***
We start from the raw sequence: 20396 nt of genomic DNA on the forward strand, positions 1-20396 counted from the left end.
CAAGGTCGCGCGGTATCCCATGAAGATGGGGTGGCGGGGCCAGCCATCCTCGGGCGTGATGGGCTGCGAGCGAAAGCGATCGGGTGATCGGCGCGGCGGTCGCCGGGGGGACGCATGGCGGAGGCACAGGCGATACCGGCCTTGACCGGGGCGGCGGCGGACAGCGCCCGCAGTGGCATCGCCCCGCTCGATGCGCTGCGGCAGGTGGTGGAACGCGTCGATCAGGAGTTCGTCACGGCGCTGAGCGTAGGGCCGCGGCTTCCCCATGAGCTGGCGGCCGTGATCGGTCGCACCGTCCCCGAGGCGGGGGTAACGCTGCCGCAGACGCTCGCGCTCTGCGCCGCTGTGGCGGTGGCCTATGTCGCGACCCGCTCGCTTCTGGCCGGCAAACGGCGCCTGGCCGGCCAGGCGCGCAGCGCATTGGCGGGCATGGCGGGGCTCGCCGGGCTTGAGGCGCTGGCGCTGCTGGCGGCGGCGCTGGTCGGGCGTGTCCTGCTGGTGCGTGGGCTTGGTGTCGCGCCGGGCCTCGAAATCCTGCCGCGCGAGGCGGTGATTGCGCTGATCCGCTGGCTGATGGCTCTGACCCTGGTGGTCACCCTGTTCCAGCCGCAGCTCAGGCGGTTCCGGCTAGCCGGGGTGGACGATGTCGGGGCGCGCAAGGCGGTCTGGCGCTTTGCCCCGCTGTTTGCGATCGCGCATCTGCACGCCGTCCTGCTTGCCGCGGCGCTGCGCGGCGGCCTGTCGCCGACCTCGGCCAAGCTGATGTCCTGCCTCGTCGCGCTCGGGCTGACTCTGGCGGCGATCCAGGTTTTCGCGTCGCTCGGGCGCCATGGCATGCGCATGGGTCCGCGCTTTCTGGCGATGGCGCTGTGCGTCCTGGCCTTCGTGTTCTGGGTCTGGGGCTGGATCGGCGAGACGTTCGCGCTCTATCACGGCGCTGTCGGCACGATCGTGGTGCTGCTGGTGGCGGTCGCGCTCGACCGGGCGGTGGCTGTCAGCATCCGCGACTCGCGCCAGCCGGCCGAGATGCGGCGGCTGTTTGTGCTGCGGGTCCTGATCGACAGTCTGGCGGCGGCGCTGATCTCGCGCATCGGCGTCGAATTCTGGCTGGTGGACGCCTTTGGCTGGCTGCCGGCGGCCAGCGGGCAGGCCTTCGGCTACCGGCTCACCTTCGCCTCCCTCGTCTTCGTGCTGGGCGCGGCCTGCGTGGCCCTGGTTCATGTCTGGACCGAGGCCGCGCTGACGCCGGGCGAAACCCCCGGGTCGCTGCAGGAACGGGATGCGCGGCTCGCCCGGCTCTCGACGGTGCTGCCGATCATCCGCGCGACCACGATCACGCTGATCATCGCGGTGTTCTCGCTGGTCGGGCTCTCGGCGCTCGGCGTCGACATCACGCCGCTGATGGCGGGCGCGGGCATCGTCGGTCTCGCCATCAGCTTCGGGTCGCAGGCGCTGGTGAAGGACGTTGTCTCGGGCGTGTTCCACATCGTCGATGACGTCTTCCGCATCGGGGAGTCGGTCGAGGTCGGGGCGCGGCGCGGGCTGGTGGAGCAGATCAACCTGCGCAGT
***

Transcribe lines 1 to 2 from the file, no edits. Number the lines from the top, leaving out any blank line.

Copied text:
We start from the raw sequence: 20396 nt of genomic DNA on the forward strand, positions 1-20396 counted from the left end.
CAAGGTCGCGCGGTATCCCATGAAGATGGGGTGGCGGGGCCAGCCATCCTCGGGCGTGATGGGCTGCGAGCGAAAGCGATCGGGTGATCGGCGCGGCGGTCGCCGGGGGGACGCATGGCGGAGGCACAGGCGATACCGGCCTTGACCGGGGCGGCGGCGGACAGCGCCCGCAGTGGCATCGCCCCGCTCGATGCGCTGCGGCAGGTGGTGGAACGCGTCGATCAGGAGTTCGTCACGGCGCTGAGCGTAGGGCCGCGGCTTCCCCATGAGCTGGCGGCCGTGATCGGTCGCACCGTCCCCGAGGCGGGGGTAACGCTGCCGCAGACGCTCGCGCTCTGCGCCGCTGTGGCGGTGGCCTATGTCGCGACCCGCTCGCTTCTGGCCGGCAAACGGCGCCTGGCCGGCCAGGCGCGCAGCGCATTGGCGGGCATGGCGGGGCTCGCCGGGCTTGAGGCGCTGGCGCTGCTGGCGGCGGCGCTGGTCGGGCGTGTCCTGCTGGTGCGTGGGCTTGGTGTCGCGCCGGGCCTCGAAATCCTGCCGCGCGAGGCGGTGATTGCGCTGATCCGCTGGCTGATGGCTCTGACCCTGGTGGTCACCCTGTTCCAGCCGCAGCTCAGGCGGTTCCGGCTAGCCGGGGTGGACGATGTCGGGGCGCGCAAGGCGGTCTGGCGCTTTGCCCCGCTGTTTGCGATCGCGCATCTGCACGCCGTCCTGCTTGCCGCGGCGCTGCGCGGCGGCCTGTCGCCGACCTCGGCCAAGCTGATGTCCTGCCTCGTCGCGCTCGGGCTGACTCTGGCGGCGATCCAGGTTTTCGCGTCGCTCGGGCGCCATGGCATGCGCATGGGTCCGCGCTTTCTGGCGATGGCGCTGTGCGTCCTGGCCTTCGTGTTCTGGGTCTGGGGCTGGATCGGCGAGACGTTCGCGCTCTATCACGGCGCTGTCGGCACGATCGTGGTGCTGCTGGTGGCGGTCGCGCTCGACCGGGCGGTGGCTGTCAGCATCCGCGACTCGCGCCAGCCGGCCGAGATGCGGCGGCTGTTTGTGCTGCGGGTCCTGATCGACAGTCTGGCGGCGGCGCTGATCTCGCGCATCGGCGTCGAATTCTGGCTGGTGGACGCCTTTGGCTGGCTGCCGGCGGCCAGCGGGCAGGCCTTCGGCTACCGGCTCACCTTCGCCTCCCTCGTCTTCGTGCTGGGCGCGGCCTGCGTGGCCCTGGTTCATGTCTGGACCGAGGCCGCGCTGACGCCGGGCGAAACCCCCGGGTCGCTGCAGGAACGGGATGCGCGGCTCGCCCGGCTCTCGACGGTGCTGCCGATCATCCGCGCGACCACGATCACGCTGATCATCGCGGTGTTCTCGCTGGTCGGGCTCTCGGCGCTCGGCGTCGACATCACGCCGCTGATGGCGGGCGCGGGCATCGTCGGTCTCGCCATCAGCTTCGGGTCGCAGGCGCTGGTGAAGGACGTTGTCTCGGGCGTGTTCCACATCGTCGATGACGTCTTCCGCATCGGGGAGTCGGTCGAGGTCGGGGCGCGGCGCGGGCTGGTGGAGCAGATCAACCTGCGCAGT